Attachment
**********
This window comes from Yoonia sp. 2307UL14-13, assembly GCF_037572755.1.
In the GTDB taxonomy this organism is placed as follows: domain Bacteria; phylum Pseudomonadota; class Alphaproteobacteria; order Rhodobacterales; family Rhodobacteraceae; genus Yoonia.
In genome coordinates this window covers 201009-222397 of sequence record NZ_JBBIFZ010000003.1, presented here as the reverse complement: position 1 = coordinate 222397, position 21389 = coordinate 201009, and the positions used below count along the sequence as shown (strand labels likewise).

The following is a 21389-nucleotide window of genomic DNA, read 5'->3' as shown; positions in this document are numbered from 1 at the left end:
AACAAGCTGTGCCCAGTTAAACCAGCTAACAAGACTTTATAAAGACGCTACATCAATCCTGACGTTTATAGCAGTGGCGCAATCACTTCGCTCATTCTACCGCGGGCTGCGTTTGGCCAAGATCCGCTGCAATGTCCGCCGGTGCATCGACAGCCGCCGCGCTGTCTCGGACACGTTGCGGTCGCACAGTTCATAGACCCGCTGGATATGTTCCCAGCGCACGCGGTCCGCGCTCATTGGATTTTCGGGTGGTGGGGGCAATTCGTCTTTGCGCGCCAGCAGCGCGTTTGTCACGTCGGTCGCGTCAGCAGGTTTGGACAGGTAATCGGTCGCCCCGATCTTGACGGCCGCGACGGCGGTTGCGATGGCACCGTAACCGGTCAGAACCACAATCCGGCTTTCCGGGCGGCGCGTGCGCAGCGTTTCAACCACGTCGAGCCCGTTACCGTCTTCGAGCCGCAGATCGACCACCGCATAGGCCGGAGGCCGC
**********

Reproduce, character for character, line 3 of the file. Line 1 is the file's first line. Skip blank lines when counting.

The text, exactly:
In genome coordinates this window covers 201009-222397 of sequence record NZ_JBBIFZ010000003.1, presented here as the reverse complement: position 1 = coordinate 222397, position 21389 = coordinate 201009, and the positions used below count along the sequence as shown (strand labels likewise).